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  • Liz DeLise, Marilyn Rodriguez, & Hope Mead

Conflict Resolution Through Art

"A"'s bedazzled panda sculpture created during summer camp at Women Against Abuse

We had a great summer program at Women Against Abuse (WAA)* this summer! Liz led the music portion, where the group focused on being a leader and follower in the context of an ensemble, and how this applies to times in our lives where we have to do the same. Marilyn led the art portion where we made recycled animal creations, using repurposed every-day materials to create one-of-a-kind creatures.

Over the course of our five groups, we observed great transformation in "A" (F, black, 7yo).

On the second day during our music activity, "A" was very upset that she couldn't play one of the large drums the entire time. The goal was for every child to have a turn with each instrument at least once, which was achieved by passing the instruments to the right when a new conductor began leading the group. She began to cry and refused to play any of the other instruments. Both Hope and Liz intervened and explained that everyone would get a turn with the drum, and that she had already had her turn. She stayed quiet and upset for another 5 minutes, but eventually, another large drum was passed to her. This, as well as getting to conduct the group, brought her out of her sadness and she was very engaged again.

During the 3rd week "A" had a disagreement with her older sister, "M," in which "A" told her to "shut up." Liz asked "A" to step outside with one of the teachers and she was upset that her sister didn't also have to leave. Very calmly, "M" said that "A" was right, and that she would leave too. When one of the WAA staff said that the sisters shouldn't be together, Liz said, "It's alright--I'm going to trust that they can do it." Sure enough, they were able to sit outside for a few minutes without continuing to argue.

Later that day in music, it came time to share our skills with an accompanied rhythm. "A" raised her hand and instead began to sing. The room grew quiet and slowly, we started to accompany her on our instruments. This went on for a few minutes until she came to the end of her song. There was clapping and gasps of appreciation. This was a profoundly transformative moment for the entire group--half of the group spoke blessings to "A" and affirmed her earlier "I can" statement: "I can sing!"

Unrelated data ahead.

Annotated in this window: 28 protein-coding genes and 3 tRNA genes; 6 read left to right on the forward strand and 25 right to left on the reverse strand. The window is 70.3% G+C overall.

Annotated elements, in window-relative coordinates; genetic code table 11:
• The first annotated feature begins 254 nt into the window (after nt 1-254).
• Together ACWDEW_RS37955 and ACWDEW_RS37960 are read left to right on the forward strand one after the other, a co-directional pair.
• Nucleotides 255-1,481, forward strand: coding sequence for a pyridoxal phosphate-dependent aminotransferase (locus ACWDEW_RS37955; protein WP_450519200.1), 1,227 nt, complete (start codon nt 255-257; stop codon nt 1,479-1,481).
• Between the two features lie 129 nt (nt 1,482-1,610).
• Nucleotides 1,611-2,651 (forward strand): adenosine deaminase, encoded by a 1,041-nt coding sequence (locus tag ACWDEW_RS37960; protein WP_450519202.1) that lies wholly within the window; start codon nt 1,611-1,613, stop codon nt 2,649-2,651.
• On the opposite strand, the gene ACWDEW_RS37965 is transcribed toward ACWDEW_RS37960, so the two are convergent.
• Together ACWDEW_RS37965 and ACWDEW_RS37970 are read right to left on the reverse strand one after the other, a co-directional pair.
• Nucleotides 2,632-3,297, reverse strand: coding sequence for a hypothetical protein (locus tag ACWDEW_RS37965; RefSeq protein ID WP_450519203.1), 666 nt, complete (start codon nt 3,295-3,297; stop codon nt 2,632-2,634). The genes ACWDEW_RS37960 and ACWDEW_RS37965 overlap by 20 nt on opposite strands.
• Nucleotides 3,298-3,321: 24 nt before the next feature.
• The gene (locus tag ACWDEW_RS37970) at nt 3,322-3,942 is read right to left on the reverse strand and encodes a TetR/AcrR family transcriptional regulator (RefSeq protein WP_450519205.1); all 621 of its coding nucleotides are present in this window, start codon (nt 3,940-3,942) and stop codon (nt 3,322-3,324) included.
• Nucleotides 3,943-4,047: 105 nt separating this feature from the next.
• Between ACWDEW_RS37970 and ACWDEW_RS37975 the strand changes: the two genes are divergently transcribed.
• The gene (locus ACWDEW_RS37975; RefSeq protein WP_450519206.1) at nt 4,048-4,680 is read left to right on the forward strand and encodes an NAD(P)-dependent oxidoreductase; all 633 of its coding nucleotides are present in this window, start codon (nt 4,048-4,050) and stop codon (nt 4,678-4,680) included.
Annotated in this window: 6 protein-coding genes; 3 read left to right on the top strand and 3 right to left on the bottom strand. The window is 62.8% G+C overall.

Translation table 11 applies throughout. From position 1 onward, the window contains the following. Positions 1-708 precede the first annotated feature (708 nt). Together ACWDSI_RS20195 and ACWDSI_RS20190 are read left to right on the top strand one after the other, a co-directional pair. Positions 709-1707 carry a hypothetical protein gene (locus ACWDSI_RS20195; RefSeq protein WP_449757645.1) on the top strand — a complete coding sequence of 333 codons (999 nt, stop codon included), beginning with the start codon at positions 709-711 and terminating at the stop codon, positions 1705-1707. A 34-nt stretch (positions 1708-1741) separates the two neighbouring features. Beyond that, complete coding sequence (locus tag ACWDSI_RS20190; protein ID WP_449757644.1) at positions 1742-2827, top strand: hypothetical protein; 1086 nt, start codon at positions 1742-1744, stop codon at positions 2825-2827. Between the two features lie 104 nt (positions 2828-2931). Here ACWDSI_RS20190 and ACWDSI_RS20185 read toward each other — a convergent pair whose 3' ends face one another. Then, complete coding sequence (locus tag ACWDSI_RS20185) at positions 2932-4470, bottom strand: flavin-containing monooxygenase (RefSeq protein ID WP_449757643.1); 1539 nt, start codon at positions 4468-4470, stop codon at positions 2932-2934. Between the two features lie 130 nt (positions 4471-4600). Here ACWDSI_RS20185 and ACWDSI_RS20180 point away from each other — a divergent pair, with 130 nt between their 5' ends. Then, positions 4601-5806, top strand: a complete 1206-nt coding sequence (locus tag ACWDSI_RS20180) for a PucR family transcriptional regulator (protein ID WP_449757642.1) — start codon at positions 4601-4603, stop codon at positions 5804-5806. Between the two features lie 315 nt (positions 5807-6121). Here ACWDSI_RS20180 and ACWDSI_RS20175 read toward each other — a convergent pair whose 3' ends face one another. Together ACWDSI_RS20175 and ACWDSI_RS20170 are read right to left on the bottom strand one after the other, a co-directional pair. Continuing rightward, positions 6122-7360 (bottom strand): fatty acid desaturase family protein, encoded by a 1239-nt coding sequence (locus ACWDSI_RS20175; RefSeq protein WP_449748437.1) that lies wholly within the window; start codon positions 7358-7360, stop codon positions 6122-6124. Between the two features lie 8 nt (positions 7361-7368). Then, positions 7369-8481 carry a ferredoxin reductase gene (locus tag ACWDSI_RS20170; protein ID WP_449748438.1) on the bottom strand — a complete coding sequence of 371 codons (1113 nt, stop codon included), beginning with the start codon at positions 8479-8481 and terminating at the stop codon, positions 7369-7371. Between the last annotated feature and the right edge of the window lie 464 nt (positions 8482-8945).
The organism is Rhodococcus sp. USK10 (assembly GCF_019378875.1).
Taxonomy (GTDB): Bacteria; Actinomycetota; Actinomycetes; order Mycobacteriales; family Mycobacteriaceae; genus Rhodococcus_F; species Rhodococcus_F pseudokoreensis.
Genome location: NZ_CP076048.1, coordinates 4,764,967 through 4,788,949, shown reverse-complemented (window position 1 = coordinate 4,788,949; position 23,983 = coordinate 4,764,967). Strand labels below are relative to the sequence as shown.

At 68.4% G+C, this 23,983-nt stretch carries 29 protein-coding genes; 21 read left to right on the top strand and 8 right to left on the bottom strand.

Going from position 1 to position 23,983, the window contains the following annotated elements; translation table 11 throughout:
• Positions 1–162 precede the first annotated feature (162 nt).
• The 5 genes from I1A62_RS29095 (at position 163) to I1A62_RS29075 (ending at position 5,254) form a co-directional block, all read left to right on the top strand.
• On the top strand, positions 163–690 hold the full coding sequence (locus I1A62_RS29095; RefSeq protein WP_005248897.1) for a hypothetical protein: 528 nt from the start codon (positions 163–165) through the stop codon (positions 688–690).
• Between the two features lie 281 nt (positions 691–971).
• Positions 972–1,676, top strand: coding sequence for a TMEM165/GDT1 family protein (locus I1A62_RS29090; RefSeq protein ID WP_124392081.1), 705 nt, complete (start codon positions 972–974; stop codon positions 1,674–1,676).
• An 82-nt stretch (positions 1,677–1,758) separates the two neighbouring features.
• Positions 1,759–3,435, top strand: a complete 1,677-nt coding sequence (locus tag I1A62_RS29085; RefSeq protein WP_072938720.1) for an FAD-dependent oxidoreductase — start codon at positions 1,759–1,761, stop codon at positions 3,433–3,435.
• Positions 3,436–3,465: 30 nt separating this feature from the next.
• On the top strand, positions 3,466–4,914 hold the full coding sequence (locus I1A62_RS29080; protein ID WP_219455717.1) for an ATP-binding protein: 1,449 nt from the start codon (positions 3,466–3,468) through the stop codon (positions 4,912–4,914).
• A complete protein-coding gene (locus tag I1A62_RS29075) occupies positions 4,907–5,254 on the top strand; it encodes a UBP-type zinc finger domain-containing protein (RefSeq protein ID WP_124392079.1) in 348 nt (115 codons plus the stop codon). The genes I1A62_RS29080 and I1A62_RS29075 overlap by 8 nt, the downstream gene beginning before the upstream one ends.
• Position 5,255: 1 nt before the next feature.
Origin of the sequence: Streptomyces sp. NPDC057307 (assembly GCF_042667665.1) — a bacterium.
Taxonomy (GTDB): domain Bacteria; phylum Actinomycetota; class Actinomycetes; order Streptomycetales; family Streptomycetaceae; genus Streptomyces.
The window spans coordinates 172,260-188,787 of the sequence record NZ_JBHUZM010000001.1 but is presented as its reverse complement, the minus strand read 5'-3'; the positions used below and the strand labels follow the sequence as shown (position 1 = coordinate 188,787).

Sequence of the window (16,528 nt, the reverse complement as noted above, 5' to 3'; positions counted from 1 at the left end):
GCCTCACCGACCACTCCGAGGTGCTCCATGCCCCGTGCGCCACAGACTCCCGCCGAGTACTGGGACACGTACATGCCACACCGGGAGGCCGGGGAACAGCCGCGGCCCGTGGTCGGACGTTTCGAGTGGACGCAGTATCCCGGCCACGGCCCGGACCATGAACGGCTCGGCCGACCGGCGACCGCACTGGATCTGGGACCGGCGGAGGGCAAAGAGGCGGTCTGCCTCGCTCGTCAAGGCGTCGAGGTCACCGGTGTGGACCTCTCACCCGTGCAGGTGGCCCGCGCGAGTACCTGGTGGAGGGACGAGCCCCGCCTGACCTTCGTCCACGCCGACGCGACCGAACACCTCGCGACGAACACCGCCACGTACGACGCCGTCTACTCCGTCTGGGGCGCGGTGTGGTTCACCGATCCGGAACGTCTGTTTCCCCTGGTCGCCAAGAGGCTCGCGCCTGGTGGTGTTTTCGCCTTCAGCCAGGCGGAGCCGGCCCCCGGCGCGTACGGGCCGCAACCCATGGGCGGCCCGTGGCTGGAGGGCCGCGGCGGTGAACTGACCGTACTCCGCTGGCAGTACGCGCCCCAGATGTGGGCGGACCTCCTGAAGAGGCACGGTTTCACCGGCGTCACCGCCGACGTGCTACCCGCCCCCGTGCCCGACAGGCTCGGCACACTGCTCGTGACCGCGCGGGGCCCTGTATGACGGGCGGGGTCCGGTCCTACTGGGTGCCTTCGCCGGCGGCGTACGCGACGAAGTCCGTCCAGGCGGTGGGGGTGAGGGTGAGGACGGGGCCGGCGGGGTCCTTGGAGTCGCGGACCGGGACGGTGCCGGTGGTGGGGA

On our last day of group, during art-making, "A" was so excited to bedazzle her panda. "K" (F, black, 8yo) was new to the group and hadn’t made a project. Seeing this, "A" allowed "K" to help her finish her panda. "A" gathered as many supplies as she could, adding feathers and gems and ribbons and pom-poms--she wanted to add everything! "A" and "K" had a few conflicts about what materials should go where, but they were able to work through it on their own and compromise. Marilyn and Hope offered to help "A" find a balance of adding materials and leaving space, but "A" felt strongly about adding as much decoration as possible. When Liz came from the music room to see the finished projected, "A" covered hers and wanted it to be the "grand finale." We could see how proud she was of what she had created. As we were packing up to go, we gave "A" her sister's project to take home because she hadn't been there that day. "A" said, “I’ll give my sister half the stuff I’ve added to my animal so she can bedazzle hers too!"

While "A" continued to need redirection and have conflicts with other students throughout the summer, we watched her find her authentic voice, acquire and apply conflict resolution skills, and put the needs of others before her own.

*Women Against Abuse is an emergency shelter for women and children with several locations in the area.

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